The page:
Crappie: Good. Will Hinson of the Southern Crappie Tournament Trail reports that the crappie bite is strong up river from Wateree Creek on up to the Cedar Creek Dam. Fish can be caught on the ledges on either side of the river channel, and a good way to fish the ledges is to start out fishing about 18 feet deep and fish out to 24 or 25 feet. The best bait varies from day to day, with both minnows and jigs.
Largemouth Bass: Fair. Captain Chris Heinning reports that the largemouth bass bite has slowed some due to winter's cooler temperatures. Bass can still be caught around rocky points, deep docks, steep banks, and humps near deep water working crankbaits, jigs, shakey head worms, and jerkbaits very slowly. 8-12 feet is the best depth range to target.
Catfish: Good. Captain Chris Simpson reports that the drift bite has been good and both blues and channel catfish have been feeding well. The best action has been in 40-55 feet of water, whether that depth is on a flat, a hump rising out of deeper water, or up a feeder creek in that range. Cut herring bas been the best bait, and a lot of striper are also being picked up.
Striped Bass: Good. Reports indicate that the best concentrations of fish have moved up the rivers, and because of unseasonably warm weather the fish are dispersed with some scattered out on the flats. Anglers are looking for schooling fish and throwing at them with spoons and bucktails, and they are also trolling free lined live herring.
Crappie: Fair to good. Captain Brad Taylor reports that there are two major patterns for catching crappie right now. One is a traditional winter tight-lining pattern up the Big and Little Saluda rivers, pulling minnows and jigs 8-12 feet deep in 15-20 feet of water.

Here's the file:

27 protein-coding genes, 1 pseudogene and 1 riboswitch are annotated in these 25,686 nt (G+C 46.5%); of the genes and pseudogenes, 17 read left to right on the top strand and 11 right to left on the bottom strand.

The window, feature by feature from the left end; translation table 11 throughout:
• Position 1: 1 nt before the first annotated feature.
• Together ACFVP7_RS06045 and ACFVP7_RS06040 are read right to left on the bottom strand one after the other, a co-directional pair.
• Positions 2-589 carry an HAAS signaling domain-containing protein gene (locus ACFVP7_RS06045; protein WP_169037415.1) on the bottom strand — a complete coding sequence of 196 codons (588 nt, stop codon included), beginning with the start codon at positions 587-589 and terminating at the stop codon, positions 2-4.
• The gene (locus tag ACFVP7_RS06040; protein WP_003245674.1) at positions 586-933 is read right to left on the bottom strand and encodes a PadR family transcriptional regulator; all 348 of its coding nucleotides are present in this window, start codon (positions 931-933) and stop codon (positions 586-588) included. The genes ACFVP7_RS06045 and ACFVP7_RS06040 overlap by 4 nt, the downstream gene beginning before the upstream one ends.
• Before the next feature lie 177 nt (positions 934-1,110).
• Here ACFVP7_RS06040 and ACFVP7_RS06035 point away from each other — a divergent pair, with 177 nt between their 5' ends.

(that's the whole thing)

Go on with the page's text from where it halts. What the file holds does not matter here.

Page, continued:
Largemouth Bass: Fair. Veteran bass angler Doug Lown reports that the fishing is a little spotty. Because of a mild winter fish can be found both deep and shallow, and it is not uncommon to see bass up to about 3 pounds laying in the shallows - particularly in short pockets off the main lake and around rocky points. Jigs, shakey head worms and crankbaits are catching fish.
Santee Cooper System
Catfish: Fair to good. Captain Jim Glenn reports that most days the blue catfish bite is fair to good, and fish are being caught in various depths from 4-10 feet on down to 50 feet. The concentrations may be greatest in deeper water. Both anchoring and drifting with fresh cut gizzard shad, menhaden, perch or mullet will catch fish in the right places.
Striped Bass: Fair to good. Captain Jim Glenn reports that fishing 35-50 feet deep with live baits including big shiners and gizzard or threadfin shad is working and anglers are also having success trolling and chasing schooling fish on the surface with jigs, spoons and surface plugs.
Largemouth bass: Fair. Captain Jimmie Hair reports that the primary pattern remains similar. Fishing around eel grass with Gambler Super Studs and swimming jigs will catch fish, and in the swamp working square-billed crankbaits around cypress trees is effective.
Crappie and Bream: Slow. Captain Steve English reports that the crappie and bream bite has slowed down for the winter.
Saltwater Fishing Trends:
Haddrell's Point reports a nice numbers of redfish (sometimes 100+ fish in a school) have been schooling up on the low tide flats and are eagerly taking all kinds of baits. Gulp! jerkshads, Gulp! swimming mullet, Zman's. Sheepshead are still feeding heavily along structure in 8-20ft of water with fiddler crabs, oysters, and barnacles being the top bait choices. Though often over-looked by many anglers, the black drum bite has also been pretty consistent lately. Look for them around structure (often the same places you like to fish for sheepshead) in 6-20 feet of water. Cut shrimp is hard to beat for the drum, but Gulp! shrimp and many other cut natural baits can all be very effective.